By cutting through the buzz and spin surrounding the federal budget, The Conversation’s budget explainers arm you with the key terms and facts needed to understand the budget and what it means for you.
A budget deficit is the difference between revenues and expenditures. Revenues come mainly from taxes while expenditures include interest payments and government spending on areas such as education, health, welfare, and defence. Figure 1 shows how government receipts and payments, expressed as a percentage of nominal gross domestic product (GDP), have changed since the early 1990s. Total revenue fell during the global financial crisis (GFC) and is currently languishing at 23% while total expenditure rose during the GFC and is still at a high of 26%.
Why a structural deficit is more concerning than a cyclical deficit
What is concerning is that the budget deficit may get worse. This is because the problem with current revenues and expenditures is partly structural not just cyclical.
In general, budget balances are cyclical. Surpluses tend to occur during times of strong GDP growth when tax receipts are up and welfare spending is down. Deficits tend to occur and rise during times of economic slowdown, driven by a combination of declining tax revenues and rising welfare expenditure. It follows that a cyclical deficit will normally improve with economic growth.
In contrast, fiscal imbalances that are structural are caused by fundamental changes in the economy, and growth will not necessarily improve the deficit.
The classic example is expenditure on health – this is mainly structural as it is driven by an ageing population, and expenditure on age-related health issues will grow irrespective of the state of the economy.
Of course, structural and cyclical imbalances are not completely independent, as a prosperous economy is better equipped to finance any type of expenditure.
Unfortunately, splitting the budget deficit into its structural and cyclical components is not straightforward. Taxes and expenditures have elements of both, although they may be predominantly one type or other.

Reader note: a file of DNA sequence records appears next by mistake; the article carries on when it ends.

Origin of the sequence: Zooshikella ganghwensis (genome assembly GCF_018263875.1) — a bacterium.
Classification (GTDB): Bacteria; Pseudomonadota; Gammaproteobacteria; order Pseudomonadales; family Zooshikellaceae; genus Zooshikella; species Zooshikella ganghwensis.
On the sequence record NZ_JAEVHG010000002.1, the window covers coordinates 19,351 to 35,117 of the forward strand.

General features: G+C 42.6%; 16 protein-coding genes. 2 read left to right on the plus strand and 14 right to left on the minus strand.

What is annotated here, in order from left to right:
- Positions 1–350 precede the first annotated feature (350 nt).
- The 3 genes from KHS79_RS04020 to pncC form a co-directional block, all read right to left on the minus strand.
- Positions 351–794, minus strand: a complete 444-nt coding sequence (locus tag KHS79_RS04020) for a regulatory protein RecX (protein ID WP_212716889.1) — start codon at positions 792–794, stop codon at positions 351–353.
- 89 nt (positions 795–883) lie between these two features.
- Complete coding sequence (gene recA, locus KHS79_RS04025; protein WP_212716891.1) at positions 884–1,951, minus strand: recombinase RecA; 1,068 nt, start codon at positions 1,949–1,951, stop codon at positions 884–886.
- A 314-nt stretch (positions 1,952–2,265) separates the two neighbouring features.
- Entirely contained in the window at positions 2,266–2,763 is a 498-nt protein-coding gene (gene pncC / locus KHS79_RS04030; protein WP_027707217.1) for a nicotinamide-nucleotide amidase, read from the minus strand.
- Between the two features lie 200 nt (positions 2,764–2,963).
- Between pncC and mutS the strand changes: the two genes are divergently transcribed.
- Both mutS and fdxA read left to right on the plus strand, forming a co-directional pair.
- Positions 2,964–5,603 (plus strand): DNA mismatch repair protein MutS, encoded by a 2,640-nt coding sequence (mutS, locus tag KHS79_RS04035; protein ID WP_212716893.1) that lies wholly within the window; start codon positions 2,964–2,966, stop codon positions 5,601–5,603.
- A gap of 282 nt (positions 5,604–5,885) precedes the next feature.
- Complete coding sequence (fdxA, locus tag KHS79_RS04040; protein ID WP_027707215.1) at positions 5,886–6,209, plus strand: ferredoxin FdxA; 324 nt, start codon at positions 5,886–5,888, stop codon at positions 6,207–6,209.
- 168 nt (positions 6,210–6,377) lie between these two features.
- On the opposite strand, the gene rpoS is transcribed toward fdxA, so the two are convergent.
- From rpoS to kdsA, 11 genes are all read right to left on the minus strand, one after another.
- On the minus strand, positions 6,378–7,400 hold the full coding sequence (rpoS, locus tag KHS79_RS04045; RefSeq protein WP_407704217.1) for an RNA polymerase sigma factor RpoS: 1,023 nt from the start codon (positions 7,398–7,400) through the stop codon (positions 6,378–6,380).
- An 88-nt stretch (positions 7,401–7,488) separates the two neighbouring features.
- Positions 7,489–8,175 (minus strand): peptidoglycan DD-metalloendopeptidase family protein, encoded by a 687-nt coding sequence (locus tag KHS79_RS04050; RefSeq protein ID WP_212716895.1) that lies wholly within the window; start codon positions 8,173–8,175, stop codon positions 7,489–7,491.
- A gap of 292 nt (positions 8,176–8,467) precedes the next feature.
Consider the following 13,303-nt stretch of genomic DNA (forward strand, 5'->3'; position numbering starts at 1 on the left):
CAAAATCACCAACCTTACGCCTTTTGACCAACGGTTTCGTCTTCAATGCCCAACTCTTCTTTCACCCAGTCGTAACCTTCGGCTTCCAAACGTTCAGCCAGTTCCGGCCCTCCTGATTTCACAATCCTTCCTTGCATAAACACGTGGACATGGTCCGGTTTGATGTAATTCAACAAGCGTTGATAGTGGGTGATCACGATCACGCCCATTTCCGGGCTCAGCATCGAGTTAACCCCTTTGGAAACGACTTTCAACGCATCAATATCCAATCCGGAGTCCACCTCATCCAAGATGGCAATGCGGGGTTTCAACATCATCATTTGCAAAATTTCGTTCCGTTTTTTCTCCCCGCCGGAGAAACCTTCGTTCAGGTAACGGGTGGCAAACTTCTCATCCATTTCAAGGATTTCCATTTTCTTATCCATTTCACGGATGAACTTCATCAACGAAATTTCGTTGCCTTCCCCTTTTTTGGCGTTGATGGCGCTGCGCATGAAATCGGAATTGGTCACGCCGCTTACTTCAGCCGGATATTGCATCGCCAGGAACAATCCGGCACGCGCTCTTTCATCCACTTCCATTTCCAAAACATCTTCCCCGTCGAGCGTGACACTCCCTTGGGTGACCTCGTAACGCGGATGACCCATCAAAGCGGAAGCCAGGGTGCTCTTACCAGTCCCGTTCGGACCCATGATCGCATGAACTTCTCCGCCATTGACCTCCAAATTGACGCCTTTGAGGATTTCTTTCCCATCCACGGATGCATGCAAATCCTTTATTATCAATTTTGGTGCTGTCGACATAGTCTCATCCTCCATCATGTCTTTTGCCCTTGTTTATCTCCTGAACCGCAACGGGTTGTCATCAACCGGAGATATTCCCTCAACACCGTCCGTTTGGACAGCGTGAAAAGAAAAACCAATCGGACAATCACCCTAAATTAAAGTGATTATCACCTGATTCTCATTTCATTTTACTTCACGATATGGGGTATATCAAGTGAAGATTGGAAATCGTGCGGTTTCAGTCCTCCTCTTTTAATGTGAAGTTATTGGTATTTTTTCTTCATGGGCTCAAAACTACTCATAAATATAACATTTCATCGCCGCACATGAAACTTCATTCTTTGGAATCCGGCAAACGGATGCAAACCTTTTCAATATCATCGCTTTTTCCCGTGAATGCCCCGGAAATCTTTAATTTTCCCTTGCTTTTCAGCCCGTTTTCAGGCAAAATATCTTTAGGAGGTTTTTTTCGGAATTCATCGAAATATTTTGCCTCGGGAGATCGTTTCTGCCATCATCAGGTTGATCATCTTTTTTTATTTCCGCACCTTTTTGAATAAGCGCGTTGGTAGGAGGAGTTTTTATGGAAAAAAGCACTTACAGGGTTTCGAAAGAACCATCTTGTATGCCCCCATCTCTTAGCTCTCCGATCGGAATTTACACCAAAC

For example, tax revenues are mainly cyclical, rising and falling with changes in national income. However, a structural change in the economy can permanently change the source of income, as evidenced by the drop in the terms of trade and the commensurate (and permanent) drop in royalties associated with the mining sector.
The Australian Treasury itself has explained why determining the structural budget balance is so difficult and why their estimates differ from those proposed by the International Monetary Fund and the Organisation for Economic Co-operation and Development.
Deconstructing the budget
We can deconstruct the budget deficit roughly into its structural and cyclical parts by determining the share of revenue and expenditure that moves with nominal income. Intuitively, one estimates how much of the growth in total revenues and total expenditures is associated with the growth in nominal GDP and attributes the remainder to other factors such as discretionary policies and/or unexplained events. Figure 2 illustrates the various components of the budget deficit. For convenience and to be pedantic about the use of the words “structural/cyclical”, the part which moves with nominal GDP is labelled as the “business cycle” component and the remainder is called the “other” component.
The “business cycle” part takes into account the boom effects of improvements in the terms of trade, slow growth and the GFC.
The “other” part is mainly due to the discretionary actions by governments to unexpected events like natural disasters and includes the stimulus packages during the GFC.
Figure 2 shows the 2014 budget deficit is split roughly between interest payments, business cycle effects and “other”.
The business cycle component is not small. It reflects the impact of slow growth but this estimated cyclical deficit gap will decrease with economic growth.
The service of government debt (the interest payments component) is not an immediate problem as interest rates are low. However, debt servicing will be a problem if, and when, interest payments accumulate to the point when they cannot be paid on a regular basis.
The “other” budget component illustrates the role played by changes in tax and expenditure policies. This estimate gives a very rough indication of the degree of fiscal consolidation needed to close the structural deficit gap.
Understanding whether the fiscal balance is driven by cyclical or structural factors is important for informed policy discussion.
If the fiscal imbalances reflect normal and temporary changes to the state of the economy, then policy is better directed at smoothing deficits and surpluses. However, if the fiscal imbalances reflect fundamental (permanent) changes in the economy, then policy should be directed at altering the receipts and payments (ie changing taxes and expenditures). The former is more about growth stabilisation policies while the latter is more about fiscal policies.
The challenge is to identify the nature of the budget deficit problem (structural or cyclical), and to devise appropriate policy responses.
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